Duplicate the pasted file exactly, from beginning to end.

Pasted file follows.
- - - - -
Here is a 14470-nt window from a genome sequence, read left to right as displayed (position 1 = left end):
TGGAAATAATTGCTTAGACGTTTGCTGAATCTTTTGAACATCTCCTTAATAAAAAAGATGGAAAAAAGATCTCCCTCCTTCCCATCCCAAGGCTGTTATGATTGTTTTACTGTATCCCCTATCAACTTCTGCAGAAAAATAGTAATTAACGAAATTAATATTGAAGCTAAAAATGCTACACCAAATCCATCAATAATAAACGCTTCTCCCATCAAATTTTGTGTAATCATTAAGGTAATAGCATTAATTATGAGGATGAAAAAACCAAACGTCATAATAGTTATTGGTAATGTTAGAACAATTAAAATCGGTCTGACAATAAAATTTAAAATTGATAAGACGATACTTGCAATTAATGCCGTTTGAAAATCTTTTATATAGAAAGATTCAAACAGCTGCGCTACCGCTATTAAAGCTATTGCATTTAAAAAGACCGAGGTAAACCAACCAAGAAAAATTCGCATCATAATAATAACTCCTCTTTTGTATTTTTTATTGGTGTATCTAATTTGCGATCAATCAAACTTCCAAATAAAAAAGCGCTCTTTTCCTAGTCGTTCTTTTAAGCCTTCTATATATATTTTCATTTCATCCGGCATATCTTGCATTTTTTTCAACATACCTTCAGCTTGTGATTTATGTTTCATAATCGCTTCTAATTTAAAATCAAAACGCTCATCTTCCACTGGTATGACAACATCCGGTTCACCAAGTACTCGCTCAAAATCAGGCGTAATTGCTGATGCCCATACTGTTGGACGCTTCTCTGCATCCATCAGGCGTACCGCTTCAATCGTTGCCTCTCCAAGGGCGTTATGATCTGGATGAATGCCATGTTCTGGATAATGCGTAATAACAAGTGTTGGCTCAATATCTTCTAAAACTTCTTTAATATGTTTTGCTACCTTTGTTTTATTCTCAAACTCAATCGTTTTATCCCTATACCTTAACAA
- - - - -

Here is a 14470-nt window from a genome sequence, read left to right as displayed (position 1 = left end):
TGGAAATAATTGCTTAGACGTTTGCTGAATCTTTTGAACATCTCCTTAATAAAAAAGATGGAAAAAAGATCTCCCTCCTTCCCATCCCAAGGCTGTTATGATTGTTTTACTGTATCCCCTATCAACTTCTGCAGAAAAATAGTAATTAACGAAATTAATATTGAAGCTAAAAATGCTACACCAAATCCATCAATAATAAACGCTTCTCCCATCAAATTTTGTGTAATCATTAAGGTAATAGCATTAATTATGAGGATGAAAAAACCAAACGTCATAATAGTTATTGGTAATGTTAGAACAATTAAAATCGGTCTGACAATAAAATTTAAAATTGATAAGACGATACTTGCAATTAATGCCGTTTGAAAATCTTTTATATAGAAAGATTCAAACAGCTGCGCTACCGCTATTAAAGCTATTGCATTTAAAAAGACCGAGGTAAACCAACCAAGAAAAATTCGCATCATAATAATAACTCCTCTTTTGTATTTTTTATTGGTGTATCTAATTTGCGATCAATCAAACTTCCAAATAAAAAAGCGCTCTTTTCCTAGTCGTTCTTTTAAGCCTTCTATATATATTTTCATTTCATCCGGCATATCTTGCATTTTTTTCAACATACCTTCAGCTTGTGATTTATGTTTCATAATCGCTTCTAATTTAAAATCAAAACGCTCATCTTCCACTGGTATGACAACATCCGGTTCACCAAGTACTCGCTCAAAATCAGGCGTAATTGCTGATGCCCATACTGTTGGACGCTTCTCTGCATCCATCAGGCGTACCGCTTCAATCGTTGCCTCTCCAAGGGCGTTATGATCTGGATGAATGCCATGTTCTGGATAATGCGTAATAACAAGTGTTGGCTCAATATCTTCTAAAACTTCTTTAATATGTTTTGCTACCTTTGTTTTATTCTCAAACTCAATCGTTTTATCCCTATACCTTAACAA